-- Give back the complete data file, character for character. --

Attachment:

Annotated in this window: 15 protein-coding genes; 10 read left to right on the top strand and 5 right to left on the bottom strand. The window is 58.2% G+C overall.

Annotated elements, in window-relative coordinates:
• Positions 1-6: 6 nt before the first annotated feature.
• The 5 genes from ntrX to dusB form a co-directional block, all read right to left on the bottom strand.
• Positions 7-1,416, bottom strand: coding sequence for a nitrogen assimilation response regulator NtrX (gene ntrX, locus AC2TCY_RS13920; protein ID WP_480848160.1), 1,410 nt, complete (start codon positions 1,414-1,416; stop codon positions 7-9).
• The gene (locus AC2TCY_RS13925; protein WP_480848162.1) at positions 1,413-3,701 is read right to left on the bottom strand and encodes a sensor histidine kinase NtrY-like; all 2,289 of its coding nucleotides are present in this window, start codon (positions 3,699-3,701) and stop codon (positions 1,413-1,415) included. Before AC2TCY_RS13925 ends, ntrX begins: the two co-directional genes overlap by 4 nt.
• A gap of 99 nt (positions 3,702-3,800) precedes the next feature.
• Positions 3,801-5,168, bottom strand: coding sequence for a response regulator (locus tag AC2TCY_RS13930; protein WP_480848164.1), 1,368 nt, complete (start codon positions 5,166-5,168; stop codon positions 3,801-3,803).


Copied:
Annotated in this window: 15 protein-coding genes; 10 read left to right on the top strand and 5 right to left on the bottom strand. The window is 58.2% G+C overall.

Annotated elements, in window-relative coordinates:
• Positions 1-6: 6 nt before the first annotated feature.
• The 5 genes from ntrX to dusB form a co-directional block, all read right to left on the bottom strand.
• Positions 7-1,416, bottom strand: coding sequence for a nitrogen assimilation response regulator NtrX (gene ntrX, locus AC2TCY_RS13920; protein ID WP_480848160.1), 1,410 nt, complete (start codon positions 1,414-1,416; stop codon positions 7-9).
• The gene (locus AC2TCY_RS13925; protein WP_480848162.1) at positions 1,413-3,701 is read right to left on the bottom strand and encodes a sensor histidine kinase NtrY-like; all 2,289 of its coding nucleotides are present in this window, start codon (positions 3,699-3,701) and stop codon (positions 1,413-1,415) included. Before AC2TCY_RS13925 ends, ntrX begins: the two co-directional genes overlap by 4 nt.
• A gap of 99 nt (positions 3,702-3,800) precedes the next feature.
• Positions 3,801-5,168, bottom strand: coding sequence for a response regulator (locus tag AC2TCY_RS13930; protein WP_480848164.1), 1,368 nt, complete (start codon positions 5,166-5,168; stop codon positions 3,801-3,803).